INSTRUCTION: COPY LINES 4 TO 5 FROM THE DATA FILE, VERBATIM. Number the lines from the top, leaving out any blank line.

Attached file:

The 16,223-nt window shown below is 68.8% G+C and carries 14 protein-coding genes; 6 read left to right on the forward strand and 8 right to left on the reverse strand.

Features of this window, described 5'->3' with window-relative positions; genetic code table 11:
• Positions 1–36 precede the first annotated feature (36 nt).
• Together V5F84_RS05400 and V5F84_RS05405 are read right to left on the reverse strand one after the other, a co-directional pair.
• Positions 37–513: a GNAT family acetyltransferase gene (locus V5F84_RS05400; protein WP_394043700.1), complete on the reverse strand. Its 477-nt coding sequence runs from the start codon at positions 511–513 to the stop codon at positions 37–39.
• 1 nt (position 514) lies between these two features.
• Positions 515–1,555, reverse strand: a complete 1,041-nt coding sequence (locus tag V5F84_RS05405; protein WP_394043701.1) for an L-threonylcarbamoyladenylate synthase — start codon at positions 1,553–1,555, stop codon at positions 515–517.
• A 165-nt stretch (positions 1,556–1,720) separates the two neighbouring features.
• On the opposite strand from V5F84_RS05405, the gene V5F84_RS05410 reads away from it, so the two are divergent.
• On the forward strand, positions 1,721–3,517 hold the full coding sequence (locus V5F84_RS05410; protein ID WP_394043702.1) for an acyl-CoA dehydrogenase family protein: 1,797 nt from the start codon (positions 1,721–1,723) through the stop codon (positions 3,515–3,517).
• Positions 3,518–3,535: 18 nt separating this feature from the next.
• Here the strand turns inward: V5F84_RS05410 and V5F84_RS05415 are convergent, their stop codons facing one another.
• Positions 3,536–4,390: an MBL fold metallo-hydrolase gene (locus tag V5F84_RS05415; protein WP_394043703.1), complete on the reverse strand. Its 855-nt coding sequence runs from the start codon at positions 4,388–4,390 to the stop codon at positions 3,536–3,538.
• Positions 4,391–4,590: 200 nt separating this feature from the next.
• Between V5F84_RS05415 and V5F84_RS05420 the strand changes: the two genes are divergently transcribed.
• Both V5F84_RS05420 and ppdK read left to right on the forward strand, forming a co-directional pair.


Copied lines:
• Together V5F84_RS05400 and V5F84_RS05405 are read right to left on the reverse strand one after the other, a co-directional pair.
• Positions 37–513: a GNAT family acetyltransferase gene (locus V5F84_RS05400; protein WP_394043700.1), complete on the reverse strand. Its 477-nt coding sequence runs from the start codon at positions 511–513 to the stop codon at positions 37–39.